And since trolling is a much-appreciated method for showing disdain in cryptocurrency circles, BTCC is getting plenty of attention.

Pseudonymous bitcoin subreddit moderator BashCo said that the cryptocurrency has a serious element, too, since it takes attention away from what many claim are fraudulent acts of rebranding by Ver. In this way, it might be helpful to think of BTCC as a monetized piece of performance art, one only made possible by cryptocurrencies.

Bashco told CoinDesk:

“BTCC is interesting to me because it disrupts malicious attempts to rebrand bitcoin in order to promote an imposter coin.”

Branding debate

Backing up, bitcoin cash’s launch sparked an ongoing debate over bitcoin’s “branding.”

This war started when those opposed to bitcoin cash started calling it “bcash.” While those using bcash explained that the nickname was in an effort to eliminate confusion between bitcoin cash and bitcoin, the supporters of bitcoin cash didn’t like the new moniker.

According to bitcoin cash supporters like Eli Afram, the Bitcoin Cash Australia founder, giving bitcoin cash that nickname was more than just a helpful signal.

“When bitcoin cash first forked, many in the Bitcoin Core camp were so threatened they couldn’t even call it by its name or even its ticker for short and referred to it as ‘bcash,'” Afram argued to CoinDesk.

Since then, this naming war has gone through many iterations.

As mentioned, bitcoin cash supporters see the cryptocurrency as the “real” bitcoin since it upped the block size, allowing for more transactions to happen on the network with lower fees – what they see as Satoshi’s real interest in creating a cryptocurrency in the first place. Yet, detractors say it’s not that easy – since bitcoin has amassed a huge network worth billions of dollars, technical work has to be slow and steady so as not to disrupt the technology from its use as a store of value.

Still, bitcoin cash proponents have begun calling bitcoin “bitcoin core.”

As such, those in favor of bitcoin cash aren’t seeing the new bitcoin core (BTCC) cryptocurrency as a humorous meme.

“Bitcoin core (BTCC) was created to make people think bitcoin core (BTC) is bitcoin,” said Ryan X. Charles, the co-founder and CEO of Yours, which notably moved from bitcoin to bitcoin cash after the hard fork.

Ver told CoinDesk that BTCC isn’t “even worth commenting on.”

And all this prompted Afram to say:

“There’s going to be an eternal naming war.”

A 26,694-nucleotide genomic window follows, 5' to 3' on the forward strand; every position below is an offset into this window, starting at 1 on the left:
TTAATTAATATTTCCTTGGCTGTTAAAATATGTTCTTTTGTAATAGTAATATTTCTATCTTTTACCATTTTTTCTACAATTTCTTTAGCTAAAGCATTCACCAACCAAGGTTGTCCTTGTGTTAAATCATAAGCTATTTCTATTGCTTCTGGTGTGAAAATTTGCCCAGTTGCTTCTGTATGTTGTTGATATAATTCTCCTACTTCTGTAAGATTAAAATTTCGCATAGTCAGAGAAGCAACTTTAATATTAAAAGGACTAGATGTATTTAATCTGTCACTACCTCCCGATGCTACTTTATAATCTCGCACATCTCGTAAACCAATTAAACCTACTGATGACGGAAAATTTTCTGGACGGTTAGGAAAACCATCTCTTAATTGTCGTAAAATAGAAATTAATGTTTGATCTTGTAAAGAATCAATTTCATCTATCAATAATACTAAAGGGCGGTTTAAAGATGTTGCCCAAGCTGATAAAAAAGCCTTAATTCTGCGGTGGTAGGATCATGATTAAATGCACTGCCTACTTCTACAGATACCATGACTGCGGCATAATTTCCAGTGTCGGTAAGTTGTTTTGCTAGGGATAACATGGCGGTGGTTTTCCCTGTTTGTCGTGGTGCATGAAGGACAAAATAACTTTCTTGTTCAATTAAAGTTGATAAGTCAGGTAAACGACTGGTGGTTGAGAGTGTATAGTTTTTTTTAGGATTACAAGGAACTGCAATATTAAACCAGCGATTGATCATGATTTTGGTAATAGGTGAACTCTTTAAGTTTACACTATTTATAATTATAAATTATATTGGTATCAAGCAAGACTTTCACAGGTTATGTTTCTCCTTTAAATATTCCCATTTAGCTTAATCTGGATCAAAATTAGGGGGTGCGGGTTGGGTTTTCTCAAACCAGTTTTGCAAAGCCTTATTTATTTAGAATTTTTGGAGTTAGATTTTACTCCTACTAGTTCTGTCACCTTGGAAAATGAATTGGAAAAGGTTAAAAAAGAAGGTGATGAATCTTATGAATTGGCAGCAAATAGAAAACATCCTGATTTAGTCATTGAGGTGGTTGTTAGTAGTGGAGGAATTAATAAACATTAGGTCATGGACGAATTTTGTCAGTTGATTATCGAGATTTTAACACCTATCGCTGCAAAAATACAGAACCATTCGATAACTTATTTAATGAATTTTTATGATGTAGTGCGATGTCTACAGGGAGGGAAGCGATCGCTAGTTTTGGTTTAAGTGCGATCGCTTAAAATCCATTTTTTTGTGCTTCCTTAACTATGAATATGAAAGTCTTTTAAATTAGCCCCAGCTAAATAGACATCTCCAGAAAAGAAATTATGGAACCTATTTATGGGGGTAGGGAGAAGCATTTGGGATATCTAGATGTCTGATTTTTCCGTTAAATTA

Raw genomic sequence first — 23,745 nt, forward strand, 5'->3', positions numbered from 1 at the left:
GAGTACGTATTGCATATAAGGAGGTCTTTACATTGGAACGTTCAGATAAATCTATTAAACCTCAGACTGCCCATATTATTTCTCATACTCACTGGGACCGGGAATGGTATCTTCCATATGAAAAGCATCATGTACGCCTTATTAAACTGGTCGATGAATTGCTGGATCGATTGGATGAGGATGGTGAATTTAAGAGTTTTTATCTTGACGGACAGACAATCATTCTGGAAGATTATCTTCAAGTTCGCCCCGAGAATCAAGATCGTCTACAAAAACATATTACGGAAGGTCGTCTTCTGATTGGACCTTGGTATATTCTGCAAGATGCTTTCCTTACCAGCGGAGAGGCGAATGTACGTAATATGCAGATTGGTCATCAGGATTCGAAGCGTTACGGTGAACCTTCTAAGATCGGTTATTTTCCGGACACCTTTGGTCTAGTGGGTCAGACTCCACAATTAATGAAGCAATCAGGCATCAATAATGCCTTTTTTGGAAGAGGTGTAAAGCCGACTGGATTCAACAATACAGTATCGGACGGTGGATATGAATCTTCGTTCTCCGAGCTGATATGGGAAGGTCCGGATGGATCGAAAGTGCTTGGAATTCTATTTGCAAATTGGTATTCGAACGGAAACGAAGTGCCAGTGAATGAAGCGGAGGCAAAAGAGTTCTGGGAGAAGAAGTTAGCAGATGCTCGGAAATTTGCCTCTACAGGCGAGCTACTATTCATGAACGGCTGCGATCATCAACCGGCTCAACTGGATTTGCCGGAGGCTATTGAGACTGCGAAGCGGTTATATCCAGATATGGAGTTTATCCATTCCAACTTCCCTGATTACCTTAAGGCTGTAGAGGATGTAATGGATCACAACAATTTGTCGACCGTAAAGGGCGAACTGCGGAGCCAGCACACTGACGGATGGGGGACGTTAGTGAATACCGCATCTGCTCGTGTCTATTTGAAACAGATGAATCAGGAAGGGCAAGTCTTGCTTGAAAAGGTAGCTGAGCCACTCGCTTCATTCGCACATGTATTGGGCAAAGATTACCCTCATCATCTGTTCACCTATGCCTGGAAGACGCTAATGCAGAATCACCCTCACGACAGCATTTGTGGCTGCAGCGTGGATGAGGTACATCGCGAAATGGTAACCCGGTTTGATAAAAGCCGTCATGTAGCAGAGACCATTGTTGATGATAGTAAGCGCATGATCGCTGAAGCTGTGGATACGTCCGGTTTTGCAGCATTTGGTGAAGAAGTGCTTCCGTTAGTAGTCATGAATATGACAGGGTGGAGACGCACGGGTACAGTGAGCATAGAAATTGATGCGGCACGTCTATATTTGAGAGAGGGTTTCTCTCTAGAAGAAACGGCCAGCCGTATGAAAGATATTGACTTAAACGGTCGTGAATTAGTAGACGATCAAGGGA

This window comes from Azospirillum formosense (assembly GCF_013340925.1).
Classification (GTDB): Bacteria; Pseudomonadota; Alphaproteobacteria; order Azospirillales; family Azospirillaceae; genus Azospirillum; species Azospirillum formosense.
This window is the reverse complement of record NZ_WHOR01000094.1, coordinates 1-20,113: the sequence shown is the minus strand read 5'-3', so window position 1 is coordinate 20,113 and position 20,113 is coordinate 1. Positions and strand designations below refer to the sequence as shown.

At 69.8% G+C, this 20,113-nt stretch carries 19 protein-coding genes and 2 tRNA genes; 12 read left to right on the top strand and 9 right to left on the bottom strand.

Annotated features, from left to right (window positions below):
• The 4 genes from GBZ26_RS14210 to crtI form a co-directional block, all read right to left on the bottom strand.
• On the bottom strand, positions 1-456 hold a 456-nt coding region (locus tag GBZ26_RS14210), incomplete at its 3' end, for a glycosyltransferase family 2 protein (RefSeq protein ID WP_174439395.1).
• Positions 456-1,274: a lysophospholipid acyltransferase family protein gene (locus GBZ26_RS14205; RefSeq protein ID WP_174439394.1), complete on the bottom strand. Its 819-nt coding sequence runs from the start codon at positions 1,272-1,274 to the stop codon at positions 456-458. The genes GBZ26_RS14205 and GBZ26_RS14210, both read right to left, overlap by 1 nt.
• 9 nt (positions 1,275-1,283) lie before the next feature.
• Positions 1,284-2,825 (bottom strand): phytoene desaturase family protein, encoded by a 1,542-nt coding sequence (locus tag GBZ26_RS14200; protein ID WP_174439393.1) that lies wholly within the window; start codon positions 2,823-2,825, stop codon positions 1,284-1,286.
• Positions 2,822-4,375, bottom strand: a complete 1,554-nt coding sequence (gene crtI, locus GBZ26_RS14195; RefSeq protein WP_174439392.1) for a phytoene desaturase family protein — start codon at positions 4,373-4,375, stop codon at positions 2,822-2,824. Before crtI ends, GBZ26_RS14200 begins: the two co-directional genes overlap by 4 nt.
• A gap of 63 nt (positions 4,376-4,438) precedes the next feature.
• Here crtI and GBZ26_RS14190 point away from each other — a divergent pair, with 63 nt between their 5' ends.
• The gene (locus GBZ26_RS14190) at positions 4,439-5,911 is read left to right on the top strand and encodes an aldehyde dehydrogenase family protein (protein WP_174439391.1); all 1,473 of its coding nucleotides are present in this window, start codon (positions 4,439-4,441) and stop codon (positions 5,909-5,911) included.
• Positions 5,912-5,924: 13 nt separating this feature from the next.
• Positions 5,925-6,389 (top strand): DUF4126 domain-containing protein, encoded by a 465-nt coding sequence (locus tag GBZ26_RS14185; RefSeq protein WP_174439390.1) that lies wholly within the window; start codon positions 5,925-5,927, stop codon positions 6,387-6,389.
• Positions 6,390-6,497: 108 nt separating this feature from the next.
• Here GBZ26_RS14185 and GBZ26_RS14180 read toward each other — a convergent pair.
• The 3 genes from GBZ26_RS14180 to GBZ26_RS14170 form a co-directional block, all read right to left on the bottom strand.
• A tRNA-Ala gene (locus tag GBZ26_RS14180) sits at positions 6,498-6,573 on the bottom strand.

A chain kept alive

But even with most people thinking BTCC is just a silly effort to fight back against bitcoin cash semantics, the developers behind the cryptocurrency, at least in their own words, trying to distance themselves from the naming war.

“The original [bitcoin cash] was kept alive as an experimental testbed, and in case there was ever a use for it to make a positive contribution to bitcoin. It was, and is, a labor of love,” an anonymous spokesperson for BTCC told CoinDesk.

Although, according to the spokesperson, the BTCC team doesn’t exactly mind being seen as a bit of a joke, but he or she went on to claim the developers are taking the cryptocurrency more seriously.

“Some members of the community decided to have some fun and leverage the publicity,” the spokesperson said. “However, the Bitcoin Core developers are committed to delivering a unique value proposition, adhering to core values and offering increased speed and enhanced privacy.”

The spokesperson even said the BTCC developers have a hard fork planned soon that will upgrade the protocol; the developers want to add confidential transactions, a privacy feature that hides user balances since they believe bitcoin doesn’t go far enough to protect people’s privacy.

Still, these comments are hard to take seriously since the cryptocurrency’s official Twitter account and Telegram channel is full of trolling comments.

Even well-known cryptocurrency thought leaders such as Casa engineer Jameson Lopp are tweeting about it in a joking manner, while bitcoin investor Alistair Milne quipped in response:

“Trolling level 10001.”

Trolls image via Shutterstock

The leader in blockchain news, CoinDesk is a media outlet that strives for the highest journalistic standards and abides by a strict set of editorial policies. CoinDesk is an independent operating subsidiary of Digital Currency Group, which invests in cryptocurrencies and blockchain startups.